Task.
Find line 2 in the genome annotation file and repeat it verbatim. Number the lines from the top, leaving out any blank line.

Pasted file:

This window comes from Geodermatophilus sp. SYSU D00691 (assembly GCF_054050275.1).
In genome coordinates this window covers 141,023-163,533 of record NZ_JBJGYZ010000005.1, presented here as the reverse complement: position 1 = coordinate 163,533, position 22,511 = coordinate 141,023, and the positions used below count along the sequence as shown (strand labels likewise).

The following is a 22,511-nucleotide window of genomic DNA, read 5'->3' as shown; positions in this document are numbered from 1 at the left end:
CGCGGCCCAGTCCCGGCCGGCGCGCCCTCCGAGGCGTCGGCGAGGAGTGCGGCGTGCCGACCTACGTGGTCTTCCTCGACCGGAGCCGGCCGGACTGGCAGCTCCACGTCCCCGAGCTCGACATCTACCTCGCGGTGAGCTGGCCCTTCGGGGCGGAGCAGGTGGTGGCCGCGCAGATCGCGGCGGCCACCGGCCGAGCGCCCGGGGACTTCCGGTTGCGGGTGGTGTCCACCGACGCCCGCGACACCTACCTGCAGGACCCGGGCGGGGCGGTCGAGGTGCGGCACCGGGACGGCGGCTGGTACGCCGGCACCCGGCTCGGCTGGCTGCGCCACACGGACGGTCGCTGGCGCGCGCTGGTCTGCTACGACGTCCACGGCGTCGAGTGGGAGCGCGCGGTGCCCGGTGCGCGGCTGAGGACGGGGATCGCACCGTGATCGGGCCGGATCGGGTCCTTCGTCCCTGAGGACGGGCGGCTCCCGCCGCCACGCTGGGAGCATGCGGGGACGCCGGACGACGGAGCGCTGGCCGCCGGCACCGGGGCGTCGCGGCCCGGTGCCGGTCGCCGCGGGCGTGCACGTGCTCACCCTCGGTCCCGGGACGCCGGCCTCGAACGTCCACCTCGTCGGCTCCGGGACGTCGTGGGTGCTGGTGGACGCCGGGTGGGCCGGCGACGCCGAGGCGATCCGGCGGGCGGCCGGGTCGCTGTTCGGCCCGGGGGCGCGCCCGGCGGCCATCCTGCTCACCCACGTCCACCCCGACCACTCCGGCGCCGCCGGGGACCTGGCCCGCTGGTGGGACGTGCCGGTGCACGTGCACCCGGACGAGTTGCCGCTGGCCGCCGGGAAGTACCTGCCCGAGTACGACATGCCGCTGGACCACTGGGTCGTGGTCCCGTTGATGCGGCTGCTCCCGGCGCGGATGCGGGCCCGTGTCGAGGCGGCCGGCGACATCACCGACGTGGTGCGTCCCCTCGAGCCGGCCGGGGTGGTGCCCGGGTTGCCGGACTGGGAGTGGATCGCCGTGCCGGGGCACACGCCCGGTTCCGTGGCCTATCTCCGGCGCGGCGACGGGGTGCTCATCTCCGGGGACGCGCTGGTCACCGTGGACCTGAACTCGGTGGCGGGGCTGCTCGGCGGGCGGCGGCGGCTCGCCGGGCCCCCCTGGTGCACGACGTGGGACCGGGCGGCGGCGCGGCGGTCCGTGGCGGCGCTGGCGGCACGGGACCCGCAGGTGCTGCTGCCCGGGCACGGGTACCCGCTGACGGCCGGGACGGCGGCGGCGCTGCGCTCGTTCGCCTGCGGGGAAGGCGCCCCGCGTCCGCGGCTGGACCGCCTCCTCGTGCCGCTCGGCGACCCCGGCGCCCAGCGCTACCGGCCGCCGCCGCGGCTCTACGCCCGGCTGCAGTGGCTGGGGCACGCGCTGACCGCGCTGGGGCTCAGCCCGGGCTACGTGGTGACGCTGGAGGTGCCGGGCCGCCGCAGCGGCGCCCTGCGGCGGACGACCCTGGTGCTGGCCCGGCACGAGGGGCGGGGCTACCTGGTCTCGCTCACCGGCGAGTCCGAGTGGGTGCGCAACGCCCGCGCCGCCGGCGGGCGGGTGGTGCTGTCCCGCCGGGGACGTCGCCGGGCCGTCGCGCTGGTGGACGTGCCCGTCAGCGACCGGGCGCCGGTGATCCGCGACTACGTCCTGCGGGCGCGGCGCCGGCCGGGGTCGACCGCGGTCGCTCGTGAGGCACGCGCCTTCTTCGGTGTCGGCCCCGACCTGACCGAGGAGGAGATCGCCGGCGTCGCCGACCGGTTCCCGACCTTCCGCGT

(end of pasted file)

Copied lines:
In genome coordinates this window covers 141,023-163,533 of record NZ_JBJGYZ010000005.1, presented here as the reverse complement: position 1 = coordinate 163,533, position 22,511 = coordinate 141,023, and the positions used below count along the sequence as shown (strand labels likewise).